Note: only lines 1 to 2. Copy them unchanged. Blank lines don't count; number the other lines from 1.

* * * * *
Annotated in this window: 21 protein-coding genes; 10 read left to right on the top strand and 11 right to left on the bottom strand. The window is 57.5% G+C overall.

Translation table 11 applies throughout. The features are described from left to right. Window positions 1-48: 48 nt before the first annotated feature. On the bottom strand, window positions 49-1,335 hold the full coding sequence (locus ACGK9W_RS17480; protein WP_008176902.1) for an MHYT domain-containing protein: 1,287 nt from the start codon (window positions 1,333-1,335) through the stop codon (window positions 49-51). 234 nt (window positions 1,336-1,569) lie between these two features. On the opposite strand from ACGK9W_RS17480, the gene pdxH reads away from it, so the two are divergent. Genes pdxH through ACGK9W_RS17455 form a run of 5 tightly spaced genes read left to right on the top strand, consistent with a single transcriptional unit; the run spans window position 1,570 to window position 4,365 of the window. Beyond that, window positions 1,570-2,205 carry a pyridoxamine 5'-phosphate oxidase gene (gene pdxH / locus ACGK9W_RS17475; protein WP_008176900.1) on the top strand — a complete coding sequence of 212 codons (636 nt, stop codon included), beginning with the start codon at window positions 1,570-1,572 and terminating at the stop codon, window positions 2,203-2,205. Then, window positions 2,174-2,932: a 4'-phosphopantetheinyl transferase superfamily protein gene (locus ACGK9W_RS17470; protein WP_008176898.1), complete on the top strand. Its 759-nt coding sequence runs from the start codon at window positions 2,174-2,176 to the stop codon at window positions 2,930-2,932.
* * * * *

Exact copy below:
Annotated in this window: 21 protein-coding genes; 10 read left to right on the top strand and 11 right to left on the bottom strand. The window is 57.5% G+C overall.

Translation table 11 applies throughout. The features are described from left to right. Window positions 1-48: 48 nt before the first annotated feature. On the bottom strand, window positions 49-1,335 hold the full coding sequence (locus ACGK9W_RS17480; protein WP_008176902.1) for an MHYT domain-containing protein: 1,287 nt from the start codon (window positions 1,333-1,335) through the stop codon (window positions 49-51). 234 nt (window positions 1,336-1,569) lie between these two features. On the opposite strand from ACGK9W_RS17480, the gene pdxH reads away from it, so the two are divergent. Genes pdxH through ACGK9W_RS17455 form a run of 5 tightly spaced genes read left to right on the top strand, consistent with a single transcriptional unit; the run spans window position 1,570 to window position 4,365 of the window. Beyond that, window positions 1,570-2,205 carry a pyridoxamine 5'-phosphate oxidase gene (gene pdxH / locus ACGK9W_RS17475; protein WP_008176900.1) on the top strand — a complete coding sequence of 212 codons (636 nt, stop codon included), beginning with the start codon at window positions 1,570-1,572 and terminating at the stop codon, window positions 2,203-2,205. Then, window positions 2,174-2,932: a 4'-phosphopantetheinyl transferase superfamily protein gene (locus ACGK9W_RS17470; protein WP_008176898.1), complete on the top strand. Its 759-nt coding sequence runs from the start codon at window positions 2,174-2,176 to the stop codon at window positions 2,930-2,932.